Wow, I can’t believe former Pro Bowl defensive tackle Kris Jenkins enrolled at Villanova University, joined the basketball team as a forward, and finished his senior year by hitting the game-winning shot in the National Championship Game. From blocking field goals and stuffing runs, to a magical run for college basketball’s biggest prize.
Today we’re starting a new series here at OA, because the critically endangered pro fullback position is one or two ACL injuries from existing only in captivity.
Since he took over the Patriots, Bill Belichick has been a coach who loves fullbacks– from Marc Edwards to Patrick Pass and Larry Centers (More on all these guys at some point) to my personal favorite, Fred McCrary, great Patriot teams of the past fifteen years have often featured versatile fullbacks.
McCrary played at various times between 1995 and 2007, but that included a one-year stint as a prison guard. The fullback was one of the best in the game in terms of blocking, but was never well-known for his running and receiving skill: In parts of eleven different seasons, McCrary averaged just 1.2 yards per carry on 25 attempts. He rushed for one career touchdown, as a rookie in 1995.
He was slightly more prolific as a pass-catcher, snagging 113 balls for 646 cumulative yards. He appeared in 6 games in 2003, earning a ring for the champion Patriots, before moving on to Atlanta and subsequently Seattle. There he played his final game in 2007, and mostly appeared as a special teamer. McCrary was one of the toughest guys in the game for over a decade, and he typifies the lunch-pail fullback that came to define the later part of the 90’s and early aughts.
Take your top three from the myriad quarterbacks who began the season as backups, but have re-emerged as starters due to injury and/or incompetence. Personally, I’m rooting for Gabbert and Hasselbeck. I like Yates as well, but his situation is subject to change as Hoyer is further evaluated for his post-concussion symptoms this week.
If we assume that Ryan Fitzpatrick, who just had surgery, returns against the Texans on Sunday as expected, then Geno Smith doesn’t make the list.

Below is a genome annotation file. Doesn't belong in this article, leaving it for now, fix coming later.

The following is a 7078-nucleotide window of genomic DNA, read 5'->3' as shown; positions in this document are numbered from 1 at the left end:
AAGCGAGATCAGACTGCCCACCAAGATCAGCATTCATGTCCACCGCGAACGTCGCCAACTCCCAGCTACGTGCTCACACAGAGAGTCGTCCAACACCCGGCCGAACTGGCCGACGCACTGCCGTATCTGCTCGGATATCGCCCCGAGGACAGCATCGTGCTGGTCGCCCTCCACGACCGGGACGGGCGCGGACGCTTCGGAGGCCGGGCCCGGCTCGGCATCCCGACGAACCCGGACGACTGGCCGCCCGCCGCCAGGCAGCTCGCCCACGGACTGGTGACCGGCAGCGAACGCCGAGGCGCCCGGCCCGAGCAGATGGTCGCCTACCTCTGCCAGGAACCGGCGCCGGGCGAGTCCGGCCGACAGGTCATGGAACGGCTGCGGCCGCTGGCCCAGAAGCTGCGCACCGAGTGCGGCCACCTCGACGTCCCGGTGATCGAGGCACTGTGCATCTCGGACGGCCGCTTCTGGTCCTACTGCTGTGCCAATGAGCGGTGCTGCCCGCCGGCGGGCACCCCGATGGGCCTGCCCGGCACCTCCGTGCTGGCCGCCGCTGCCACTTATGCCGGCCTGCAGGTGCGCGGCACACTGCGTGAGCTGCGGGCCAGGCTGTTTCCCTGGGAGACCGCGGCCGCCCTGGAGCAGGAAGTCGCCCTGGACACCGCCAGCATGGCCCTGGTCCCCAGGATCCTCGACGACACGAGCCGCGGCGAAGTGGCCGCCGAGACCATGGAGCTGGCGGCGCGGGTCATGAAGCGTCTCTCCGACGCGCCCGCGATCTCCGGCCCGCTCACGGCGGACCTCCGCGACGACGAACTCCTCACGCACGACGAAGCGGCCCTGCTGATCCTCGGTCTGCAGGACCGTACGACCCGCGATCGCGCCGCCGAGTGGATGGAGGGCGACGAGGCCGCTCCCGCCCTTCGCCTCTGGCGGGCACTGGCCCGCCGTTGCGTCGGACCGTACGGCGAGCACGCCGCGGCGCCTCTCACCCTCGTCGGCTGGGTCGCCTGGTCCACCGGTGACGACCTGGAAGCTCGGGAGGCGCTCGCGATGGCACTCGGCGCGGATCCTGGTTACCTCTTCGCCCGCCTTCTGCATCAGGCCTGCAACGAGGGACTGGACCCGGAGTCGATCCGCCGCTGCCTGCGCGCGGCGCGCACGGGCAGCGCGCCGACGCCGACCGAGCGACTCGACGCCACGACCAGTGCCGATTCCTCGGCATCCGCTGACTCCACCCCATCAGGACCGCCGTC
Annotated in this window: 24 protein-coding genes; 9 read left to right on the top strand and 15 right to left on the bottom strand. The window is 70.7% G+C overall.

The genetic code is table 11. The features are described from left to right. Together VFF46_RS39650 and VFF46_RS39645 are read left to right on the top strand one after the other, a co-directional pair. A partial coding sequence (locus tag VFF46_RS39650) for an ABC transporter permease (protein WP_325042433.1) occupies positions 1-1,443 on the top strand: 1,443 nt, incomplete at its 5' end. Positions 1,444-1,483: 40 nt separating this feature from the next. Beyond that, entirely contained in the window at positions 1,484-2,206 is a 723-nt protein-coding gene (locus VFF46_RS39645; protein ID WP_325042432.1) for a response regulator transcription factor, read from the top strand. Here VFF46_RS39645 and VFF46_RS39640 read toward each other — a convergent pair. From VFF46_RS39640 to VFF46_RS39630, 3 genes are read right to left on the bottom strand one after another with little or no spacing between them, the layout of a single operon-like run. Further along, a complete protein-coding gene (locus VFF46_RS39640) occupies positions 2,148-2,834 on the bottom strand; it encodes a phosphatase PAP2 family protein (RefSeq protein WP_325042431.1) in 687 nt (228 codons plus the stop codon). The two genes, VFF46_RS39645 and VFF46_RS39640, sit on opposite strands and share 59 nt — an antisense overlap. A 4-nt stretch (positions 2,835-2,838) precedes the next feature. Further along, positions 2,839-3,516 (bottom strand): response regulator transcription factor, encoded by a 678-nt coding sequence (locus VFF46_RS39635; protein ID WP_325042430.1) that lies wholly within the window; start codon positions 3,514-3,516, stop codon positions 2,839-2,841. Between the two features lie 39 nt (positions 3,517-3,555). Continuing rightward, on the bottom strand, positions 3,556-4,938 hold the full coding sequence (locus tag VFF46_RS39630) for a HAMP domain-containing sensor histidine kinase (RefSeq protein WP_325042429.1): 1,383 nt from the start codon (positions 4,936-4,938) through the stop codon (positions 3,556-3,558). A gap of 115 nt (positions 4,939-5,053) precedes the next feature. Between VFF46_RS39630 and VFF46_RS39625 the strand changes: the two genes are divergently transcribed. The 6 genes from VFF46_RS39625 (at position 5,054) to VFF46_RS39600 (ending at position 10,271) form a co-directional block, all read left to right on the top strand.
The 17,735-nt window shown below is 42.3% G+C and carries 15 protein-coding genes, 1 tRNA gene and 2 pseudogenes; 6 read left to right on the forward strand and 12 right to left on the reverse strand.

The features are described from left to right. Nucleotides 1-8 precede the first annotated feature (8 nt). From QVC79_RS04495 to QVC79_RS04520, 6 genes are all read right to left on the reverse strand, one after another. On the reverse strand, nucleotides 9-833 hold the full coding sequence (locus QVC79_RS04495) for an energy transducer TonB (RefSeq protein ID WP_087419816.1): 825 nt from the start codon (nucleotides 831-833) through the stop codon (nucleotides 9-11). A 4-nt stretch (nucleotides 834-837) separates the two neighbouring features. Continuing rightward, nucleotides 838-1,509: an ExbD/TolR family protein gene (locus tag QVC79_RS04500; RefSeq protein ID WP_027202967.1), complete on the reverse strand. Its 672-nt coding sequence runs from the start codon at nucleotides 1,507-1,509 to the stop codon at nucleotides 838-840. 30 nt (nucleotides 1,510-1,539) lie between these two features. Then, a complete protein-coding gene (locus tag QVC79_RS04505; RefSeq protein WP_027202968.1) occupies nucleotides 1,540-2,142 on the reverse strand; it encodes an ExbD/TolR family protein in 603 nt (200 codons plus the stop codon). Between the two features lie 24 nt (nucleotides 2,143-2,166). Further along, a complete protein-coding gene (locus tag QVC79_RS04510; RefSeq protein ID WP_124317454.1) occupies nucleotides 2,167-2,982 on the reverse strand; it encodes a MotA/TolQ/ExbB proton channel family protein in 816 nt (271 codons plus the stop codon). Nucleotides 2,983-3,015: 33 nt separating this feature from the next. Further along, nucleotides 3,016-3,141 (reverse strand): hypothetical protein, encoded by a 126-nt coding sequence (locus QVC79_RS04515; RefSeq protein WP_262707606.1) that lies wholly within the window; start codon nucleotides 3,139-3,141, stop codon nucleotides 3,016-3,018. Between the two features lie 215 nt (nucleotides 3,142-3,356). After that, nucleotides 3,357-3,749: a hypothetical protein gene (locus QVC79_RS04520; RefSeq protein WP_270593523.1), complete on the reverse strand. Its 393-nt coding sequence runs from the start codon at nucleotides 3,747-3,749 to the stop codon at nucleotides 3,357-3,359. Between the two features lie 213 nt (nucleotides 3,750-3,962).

Last night, the Texans, on the road against the then-undefeated Bengals, were down 6-3 when quarterback Brian Hoyer went down with a concussion. Hoyer’s status going forward is currently unknown, but while the Independent Neurological Consultants (Buzzword joke of the year, by the way) were looking at Hoyer, Houston’s defense forced Cincy to punt, and TJ Yates checked back into the league.
For those uninitiated with the Yates tale, this is TJ’s second stint with the Texans. The Marietta, Georgia native attended UNC, and was drafted by Houston in the 5th round in 2011. His rookie season was his most successful–relieving the injured Matt Schaub, Yates played in six games, starting five of them, and won Rookie of the Week for his playoff-clinching performance against Cincy in December, 2011.
That year, Yates led the Texans to their first ever playoff victory, when they beat the Bengals in the wild card round, 31-10. Houston lost the following week to the Ravens, and sadly for Yates, that was his last start in the league. He was later traded to the Falcons, and eventually ended back with the Texans after they released Ryan Mallet in October.
Will TJ Yates make another start–perhaps next Sunday against the Jets? This week will tell. But if Brian Hoyer can’t go, Houston should take solace–TJ Yates is a capable NFL quarterback. And unlike Andy Dalton, he’s won a playoff game.
RapSheet got it first–look out folks! With Whitehurst in the mix, should the Colts turn it over to Clipboard Jesus, or continue to start Hasselbeck (who, by the way, is 2-0 as a starter this year)?
Deadspin had a great article at the beginning of the season, which compared the careers of longtime backup quarterbacks to evaluate which second-string signal callers have had the easiest/cushiest careers. That of Whitehurst, who has made over $5 million going into this season, HAS to be near the top.